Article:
Case. A 13-year-old skeletally immature female presenting with an anterior cruciate ligament (ACL) rupture after a noncontact injury was treated with an intraepiphyseal ACL reconstruction. Flexible instrumentation was utilized to drill a femoral tunnel with an anatomic starting point, with a trajectory that curved inferolaterally away from the physis. At three years postoperatively, she had returned to her preinjury functioning and did not display any lower limb length growth abnormalities. Conclusions. The novel application of curved guides and flexible instruments, with intraoperative fluoroscopy, facilitated growth plate avoidance and a successful outcome of ACL reconstruction in a skeletally immature patient.

1. Introduction

Anterior cruciate ligament (ACL) injuries in children and adolescents have become increasingly common, in part due to increases in youth sports participation [1, 2]. ACL reconstruction in a skeletally immature patient demands special considerations, as violation of open physes during tunnel drilling may produce growth disturbances [35]. Although some studies have shown excellent outcomes and high levels of return to sport after transphyseal ACL reconstruction [4, 6], many authors suggest physeal-sparing methods to avoid causing growth disturbance [2, 3, 58].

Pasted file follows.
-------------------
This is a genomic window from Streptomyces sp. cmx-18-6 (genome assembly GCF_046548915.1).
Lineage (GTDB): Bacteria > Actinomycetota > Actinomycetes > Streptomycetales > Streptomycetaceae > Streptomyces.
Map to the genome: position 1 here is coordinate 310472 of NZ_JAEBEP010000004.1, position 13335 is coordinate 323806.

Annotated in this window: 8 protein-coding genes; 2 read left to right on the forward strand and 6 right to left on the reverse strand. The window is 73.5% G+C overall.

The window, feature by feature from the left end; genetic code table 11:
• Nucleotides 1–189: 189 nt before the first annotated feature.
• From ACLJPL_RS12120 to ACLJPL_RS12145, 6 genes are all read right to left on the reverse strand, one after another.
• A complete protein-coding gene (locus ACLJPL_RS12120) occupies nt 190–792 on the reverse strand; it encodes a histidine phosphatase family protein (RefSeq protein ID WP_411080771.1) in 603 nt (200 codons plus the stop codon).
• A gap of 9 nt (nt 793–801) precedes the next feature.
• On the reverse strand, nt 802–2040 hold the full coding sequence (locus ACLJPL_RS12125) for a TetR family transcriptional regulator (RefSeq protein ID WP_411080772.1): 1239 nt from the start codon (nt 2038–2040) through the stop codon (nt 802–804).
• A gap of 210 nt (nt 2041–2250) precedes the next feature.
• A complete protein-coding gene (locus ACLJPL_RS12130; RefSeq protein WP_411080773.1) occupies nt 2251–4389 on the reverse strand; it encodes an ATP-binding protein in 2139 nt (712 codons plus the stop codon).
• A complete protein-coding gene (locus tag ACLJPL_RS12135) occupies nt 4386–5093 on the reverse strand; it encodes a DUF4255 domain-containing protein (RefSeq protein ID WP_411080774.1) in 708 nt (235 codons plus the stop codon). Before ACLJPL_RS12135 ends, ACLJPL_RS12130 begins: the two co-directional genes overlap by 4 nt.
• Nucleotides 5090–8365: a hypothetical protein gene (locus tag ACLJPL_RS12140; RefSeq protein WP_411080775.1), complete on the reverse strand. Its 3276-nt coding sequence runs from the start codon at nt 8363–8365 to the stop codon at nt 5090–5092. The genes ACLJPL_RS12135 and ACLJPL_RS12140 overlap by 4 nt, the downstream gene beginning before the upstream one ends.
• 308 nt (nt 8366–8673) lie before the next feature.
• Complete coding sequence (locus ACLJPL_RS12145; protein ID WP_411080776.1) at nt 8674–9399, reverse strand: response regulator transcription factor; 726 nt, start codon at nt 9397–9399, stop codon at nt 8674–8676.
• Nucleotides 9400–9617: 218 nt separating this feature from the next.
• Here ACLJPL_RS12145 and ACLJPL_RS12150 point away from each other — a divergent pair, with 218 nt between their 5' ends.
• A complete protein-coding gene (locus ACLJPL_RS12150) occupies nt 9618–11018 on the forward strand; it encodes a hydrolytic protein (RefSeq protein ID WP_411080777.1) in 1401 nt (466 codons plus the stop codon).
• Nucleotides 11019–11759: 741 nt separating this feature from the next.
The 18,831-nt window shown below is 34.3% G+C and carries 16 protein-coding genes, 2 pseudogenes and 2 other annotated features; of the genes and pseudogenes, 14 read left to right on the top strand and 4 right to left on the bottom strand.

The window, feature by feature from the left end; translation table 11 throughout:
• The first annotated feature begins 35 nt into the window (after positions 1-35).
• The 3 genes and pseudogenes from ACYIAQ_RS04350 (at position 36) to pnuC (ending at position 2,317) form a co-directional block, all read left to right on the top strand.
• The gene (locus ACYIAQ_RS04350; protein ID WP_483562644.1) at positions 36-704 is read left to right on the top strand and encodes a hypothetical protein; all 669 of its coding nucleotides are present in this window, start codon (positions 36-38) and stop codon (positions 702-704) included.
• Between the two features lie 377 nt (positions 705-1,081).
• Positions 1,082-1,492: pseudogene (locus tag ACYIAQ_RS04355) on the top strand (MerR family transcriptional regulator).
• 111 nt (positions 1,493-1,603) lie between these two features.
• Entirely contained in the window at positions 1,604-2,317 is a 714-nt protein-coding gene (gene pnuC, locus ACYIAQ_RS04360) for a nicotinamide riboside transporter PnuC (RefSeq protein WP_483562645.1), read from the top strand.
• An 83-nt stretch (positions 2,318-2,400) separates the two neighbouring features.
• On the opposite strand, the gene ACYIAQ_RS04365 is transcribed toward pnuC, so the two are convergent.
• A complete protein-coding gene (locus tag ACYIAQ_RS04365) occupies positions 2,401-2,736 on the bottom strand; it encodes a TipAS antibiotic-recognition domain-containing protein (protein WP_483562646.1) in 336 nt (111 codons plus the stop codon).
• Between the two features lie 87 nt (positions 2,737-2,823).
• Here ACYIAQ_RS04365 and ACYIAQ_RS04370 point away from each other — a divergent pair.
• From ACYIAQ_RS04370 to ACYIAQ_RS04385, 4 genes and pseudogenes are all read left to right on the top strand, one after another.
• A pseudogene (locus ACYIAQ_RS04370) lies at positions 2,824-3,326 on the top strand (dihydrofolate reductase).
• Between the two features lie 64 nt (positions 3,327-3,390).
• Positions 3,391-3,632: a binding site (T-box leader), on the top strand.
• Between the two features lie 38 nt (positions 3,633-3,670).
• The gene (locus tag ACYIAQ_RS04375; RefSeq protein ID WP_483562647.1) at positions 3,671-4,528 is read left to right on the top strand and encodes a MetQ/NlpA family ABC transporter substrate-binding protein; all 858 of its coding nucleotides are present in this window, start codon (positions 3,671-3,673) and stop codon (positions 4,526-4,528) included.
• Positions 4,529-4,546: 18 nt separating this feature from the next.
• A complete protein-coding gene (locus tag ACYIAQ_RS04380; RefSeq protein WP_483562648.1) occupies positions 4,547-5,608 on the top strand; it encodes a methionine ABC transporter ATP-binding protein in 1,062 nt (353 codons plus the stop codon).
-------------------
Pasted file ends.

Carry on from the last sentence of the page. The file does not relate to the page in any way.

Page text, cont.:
The authors of this article hypothesized that it would be possible to create an anatomically placed femoral tunnel that does not violate the physis using a curved guide and intraoperative fluoroscopy. This proposed method would avoid the risk of growth abnormalities with transepiphyseal techniques, while minimizing the risk of nonanatomical tunnel placement previously described in intraepiphyseal reconstruction. The purpose of this report is to describe the case of a pediatric ACL reconstruction using curved instrumentation and intraoperative fluoroscopy to create an anatomically placed femoral tunnel that does not violate the physis. Informed consent and assent were obtained from the patient and her legal guardian for reporting of this case.